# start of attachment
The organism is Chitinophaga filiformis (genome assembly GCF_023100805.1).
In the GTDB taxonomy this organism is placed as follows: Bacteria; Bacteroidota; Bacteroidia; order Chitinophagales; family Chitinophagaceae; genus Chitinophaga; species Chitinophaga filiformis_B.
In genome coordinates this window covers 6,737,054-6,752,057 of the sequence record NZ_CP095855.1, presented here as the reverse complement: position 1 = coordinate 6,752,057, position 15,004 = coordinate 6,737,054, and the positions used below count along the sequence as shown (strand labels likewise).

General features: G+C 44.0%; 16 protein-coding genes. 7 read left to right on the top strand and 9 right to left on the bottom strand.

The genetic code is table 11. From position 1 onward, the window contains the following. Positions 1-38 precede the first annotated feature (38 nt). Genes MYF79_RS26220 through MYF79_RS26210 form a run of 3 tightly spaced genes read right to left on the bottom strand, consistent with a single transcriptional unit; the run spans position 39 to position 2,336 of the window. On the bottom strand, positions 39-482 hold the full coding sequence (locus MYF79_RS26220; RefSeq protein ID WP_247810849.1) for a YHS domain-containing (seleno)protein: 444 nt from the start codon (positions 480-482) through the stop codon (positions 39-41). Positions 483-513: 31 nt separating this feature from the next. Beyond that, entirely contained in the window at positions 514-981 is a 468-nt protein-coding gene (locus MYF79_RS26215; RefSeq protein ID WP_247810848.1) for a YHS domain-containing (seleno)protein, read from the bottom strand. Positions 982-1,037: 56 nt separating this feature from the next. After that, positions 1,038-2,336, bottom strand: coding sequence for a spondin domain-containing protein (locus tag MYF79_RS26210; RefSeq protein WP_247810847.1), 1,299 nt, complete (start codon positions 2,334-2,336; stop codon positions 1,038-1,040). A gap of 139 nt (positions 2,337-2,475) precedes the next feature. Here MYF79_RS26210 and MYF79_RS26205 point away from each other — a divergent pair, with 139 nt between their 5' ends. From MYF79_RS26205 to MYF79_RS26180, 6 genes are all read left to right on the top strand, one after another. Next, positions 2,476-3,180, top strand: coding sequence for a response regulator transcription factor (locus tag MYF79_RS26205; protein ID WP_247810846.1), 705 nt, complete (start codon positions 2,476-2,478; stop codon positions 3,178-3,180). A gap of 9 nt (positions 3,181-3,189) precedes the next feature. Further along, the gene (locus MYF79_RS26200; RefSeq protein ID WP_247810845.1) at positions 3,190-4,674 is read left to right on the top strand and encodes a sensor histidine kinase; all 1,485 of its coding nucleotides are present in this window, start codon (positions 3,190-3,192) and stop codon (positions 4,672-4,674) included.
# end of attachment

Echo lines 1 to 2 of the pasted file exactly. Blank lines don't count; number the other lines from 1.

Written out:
The organism is Chitinophaga filiformis (genome assembly GCF_023100805.1).
In the GTDB taxonomy this organism is placed as follows: Bacteria; Bacteroidota; Bacteroidia; order Chitinophagales; family Chitinophagaceae; genus Chitinophaga; species Chitinophaga filiformis_B.